The terminated guards, who left Afghanistan on Friday, all appeared in photographs depicting guards and supervisors in various stages of nudity at parties flowing with alcohol, the embassy said. Their names and nationalities were not released.
The scandal surfaced this week when an independent watchdog said the embassy guards were subjected to abuse and hazing by supervisors. The Project on Government Oversight contended the situation had led to a breakdown in morale and leadership that compromised security at the embassy in Kabul, where nearly 1,000 U.S. diplomats, staff and Afghan nationals work. Read more.
It has now been over a week since the video tape and transcript from the remarkable 8/8/09 deposition of former FBI translator-turned-whistleblower Sibel Edmonds was publicly released. Previously, the Bush Administration invoked the so-called "state secrets privilege" in order to gag Edmonds, in attempting to keep such information from becoming public.
The under-oath, detailed allegations include bribery, blackmail, espionage and infiltration of the U.S. government of, and by current and former members of the U.S. Congress, high-ranking State and Defense Department officials and agents of the government of Turkey. The broad criminal conspiracy is said to have resulted in, among other things, the sale of nuclear weapons technology to black market interests including Pakistan, Iran, North Korea, Libya and others.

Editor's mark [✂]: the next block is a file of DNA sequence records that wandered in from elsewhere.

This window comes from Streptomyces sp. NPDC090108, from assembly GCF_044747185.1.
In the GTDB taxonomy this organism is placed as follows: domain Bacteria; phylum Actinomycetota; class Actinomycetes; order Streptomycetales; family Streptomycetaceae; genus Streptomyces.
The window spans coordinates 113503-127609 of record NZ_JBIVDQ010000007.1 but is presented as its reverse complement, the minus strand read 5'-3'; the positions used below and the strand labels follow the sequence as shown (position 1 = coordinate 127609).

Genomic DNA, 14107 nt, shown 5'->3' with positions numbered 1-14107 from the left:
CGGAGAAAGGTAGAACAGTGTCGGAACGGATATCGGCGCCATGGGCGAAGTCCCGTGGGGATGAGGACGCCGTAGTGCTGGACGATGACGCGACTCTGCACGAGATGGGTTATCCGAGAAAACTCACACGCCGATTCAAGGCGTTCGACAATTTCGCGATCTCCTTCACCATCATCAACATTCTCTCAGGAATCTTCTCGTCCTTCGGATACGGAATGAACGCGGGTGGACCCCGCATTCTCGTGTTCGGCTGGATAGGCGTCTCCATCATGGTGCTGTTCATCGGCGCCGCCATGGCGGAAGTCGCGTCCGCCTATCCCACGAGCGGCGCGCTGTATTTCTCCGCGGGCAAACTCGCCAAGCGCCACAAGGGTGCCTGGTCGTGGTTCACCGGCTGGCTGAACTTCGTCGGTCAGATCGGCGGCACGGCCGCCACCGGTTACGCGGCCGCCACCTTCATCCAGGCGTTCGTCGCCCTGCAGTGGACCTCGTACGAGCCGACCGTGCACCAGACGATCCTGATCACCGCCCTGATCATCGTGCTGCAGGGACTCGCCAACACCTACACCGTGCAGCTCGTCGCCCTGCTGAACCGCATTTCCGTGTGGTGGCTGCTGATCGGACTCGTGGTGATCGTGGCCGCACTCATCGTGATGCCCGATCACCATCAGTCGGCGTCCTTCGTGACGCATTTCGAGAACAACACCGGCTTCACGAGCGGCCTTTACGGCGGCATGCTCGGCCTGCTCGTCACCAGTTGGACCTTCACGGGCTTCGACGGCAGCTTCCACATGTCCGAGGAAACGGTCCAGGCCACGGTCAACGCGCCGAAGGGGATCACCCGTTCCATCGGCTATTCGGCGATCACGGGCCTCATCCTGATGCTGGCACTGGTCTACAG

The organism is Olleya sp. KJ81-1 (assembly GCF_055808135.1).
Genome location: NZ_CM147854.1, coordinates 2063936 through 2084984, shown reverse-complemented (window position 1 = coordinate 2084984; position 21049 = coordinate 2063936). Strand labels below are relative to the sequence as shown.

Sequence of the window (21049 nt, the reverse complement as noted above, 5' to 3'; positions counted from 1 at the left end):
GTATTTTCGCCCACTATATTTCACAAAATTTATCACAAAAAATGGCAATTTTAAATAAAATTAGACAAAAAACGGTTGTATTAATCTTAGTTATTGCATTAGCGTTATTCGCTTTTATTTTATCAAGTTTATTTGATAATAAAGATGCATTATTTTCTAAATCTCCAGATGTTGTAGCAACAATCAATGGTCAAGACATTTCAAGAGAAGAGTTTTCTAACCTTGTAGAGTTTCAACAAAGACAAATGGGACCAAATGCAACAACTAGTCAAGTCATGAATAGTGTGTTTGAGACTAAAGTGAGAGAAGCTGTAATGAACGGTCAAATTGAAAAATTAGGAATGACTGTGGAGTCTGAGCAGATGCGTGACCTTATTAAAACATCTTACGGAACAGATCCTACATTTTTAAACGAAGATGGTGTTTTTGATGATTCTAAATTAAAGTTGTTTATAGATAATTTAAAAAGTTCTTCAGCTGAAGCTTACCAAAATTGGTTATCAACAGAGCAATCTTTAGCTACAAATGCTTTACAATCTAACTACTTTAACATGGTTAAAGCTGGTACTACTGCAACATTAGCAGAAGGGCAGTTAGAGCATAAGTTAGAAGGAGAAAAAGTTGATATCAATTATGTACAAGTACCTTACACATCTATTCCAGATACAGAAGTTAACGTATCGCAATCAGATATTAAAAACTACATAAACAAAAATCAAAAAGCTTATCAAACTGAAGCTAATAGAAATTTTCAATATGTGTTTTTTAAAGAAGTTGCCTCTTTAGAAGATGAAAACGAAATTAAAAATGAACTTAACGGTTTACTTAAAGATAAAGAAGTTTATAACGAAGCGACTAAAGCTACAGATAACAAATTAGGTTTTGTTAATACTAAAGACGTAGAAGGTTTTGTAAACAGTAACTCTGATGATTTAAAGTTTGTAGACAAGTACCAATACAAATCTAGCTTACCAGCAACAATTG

Even as many of these allegations had been previously corroborated to varying extents, by a number of official government reports, documents and independent media outlets (largely overseas), not a single major mainstream media outlet in the U.S. has picked up on Edmonds' startling claims since her deposition has been made fully available.
Granted, last week was a busy news week, with the death of Ted Kennedy, the release of the CIA Inspector General's report on torture, and the announcement that Michael Jackson's death was ruled a homicide. And, it's true, a 4-hour deposition and/or 241-page transcript [PDF] is a lot of material to review, particularly given the wide scope of the charges being made here. Read more.
By Richard Wolf, USA TODAY
WASHINGTON — The Obama administration plans to change White House policy by releasing the names of thousands of visitors whose comings and goings traditionally are kept secret by presidents.
President Obama said Friday the change follows a lengthy legal review. The policy change resolves four lawsuits filed by a watchdog group, Citizens for Responsibility and Ethics in Washington (CREW), against the Obama and Bush administrations seeking details on White House meetings.
Until now, Obama had followed the Bush policy of keeping visitor logs secret. News organizations and watchdog groups had sought to make the records public to show who was influencing administration policy on health care, financial rules and other issues.
Pfizer to Pay Record $2.3B Penalty for Drug Promos
Repeat offender Pfizer paying record $2.3B settlement for illegal drug promotions
By Devlin Barrett, Associated Press | ABC News.com